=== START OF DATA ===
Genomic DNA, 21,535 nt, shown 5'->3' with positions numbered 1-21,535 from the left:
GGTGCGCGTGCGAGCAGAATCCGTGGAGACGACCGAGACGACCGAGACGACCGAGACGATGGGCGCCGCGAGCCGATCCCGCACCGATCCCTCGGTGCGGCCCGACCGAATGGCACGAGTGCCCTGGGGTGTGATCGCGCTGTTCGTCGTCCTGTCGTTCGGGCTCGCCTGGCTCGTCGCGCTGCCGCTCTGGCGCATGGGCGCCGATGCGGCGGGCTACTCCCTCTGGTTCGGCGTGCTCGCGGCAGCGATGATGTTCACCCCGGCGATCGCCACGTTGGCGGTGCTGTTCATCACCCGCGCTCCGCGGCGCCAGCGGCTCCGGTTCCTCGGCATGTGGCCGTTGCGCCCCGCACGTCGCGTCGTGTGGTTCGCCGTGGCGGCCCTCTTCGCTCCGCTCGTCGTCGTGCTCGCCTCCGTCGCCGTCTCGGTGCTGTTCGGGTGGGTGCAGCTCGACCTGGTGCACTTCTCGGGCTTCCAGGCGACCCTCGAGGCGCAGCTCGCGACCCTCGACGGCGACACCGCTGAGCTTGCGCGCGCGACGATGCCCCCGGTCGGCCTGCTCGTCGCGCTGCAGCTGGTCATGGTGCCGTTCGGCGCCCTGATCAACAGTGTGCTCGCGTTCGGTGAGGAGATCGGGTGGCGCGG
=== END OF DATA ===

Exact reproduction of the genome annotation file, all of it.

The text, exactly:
Genomic DNA, 21,535 nt, shown 5'->3' with positions numbered 1-21,535 from the left:
GGTGCGCGTGCGAGCAGAATCCGTGGAGACGACCGAGACGACCGAGACGACCGAGACGATGGGCGCCGCGAGCCGATCCCGCACCGATCCCTCGGTGCGGCCCGACCGAATGGCACGAGTGCCCTGGGGTGTGATCGCGCTGTTCGTCGTCCTGTCGTTCGGGCTCGCCTGGCTCGTCGCGCTGCCGCTCTGGCGCATGGGCGCCGATGCGGCGGGCTACTCCCTCTGGTTCGGCGTGCTCGCGGCAGCGATGATGTTCACCCCGGCGATCGCCACGTTGGCGGTGCTGTTCATCACCCGCGCTCCGCGGCGCCAGCGGCTCCGGTTCCTCGGCATGTGGCCGTTGCGCCCCGCACGTCGCGTCGTGTGGTTCGCCGTGGCGGCCCTCTTCGCTCCGCTCGTCGTCGTGCTCGCCTCCGTCGCCGTCTCGGTGCTGTTCGGGTGGGTGCAGCTCGACCTGGTGCACTTCTCGGGCTTCCAGGCGACCCTCGAGGCGCAGCTCGCGACCCTCGACGGCGACACCGCTGAGCTTGCGCGCGCGACGATGCCCCCGGTCGGCCTGCTCGTCGCGCTGCAGCTGGTCATGGTGCCGTTCGGCGCCCTGATCAACAGTGTGCTCGCGTTCGGTGAGGAGATCGGGTGGCGCGG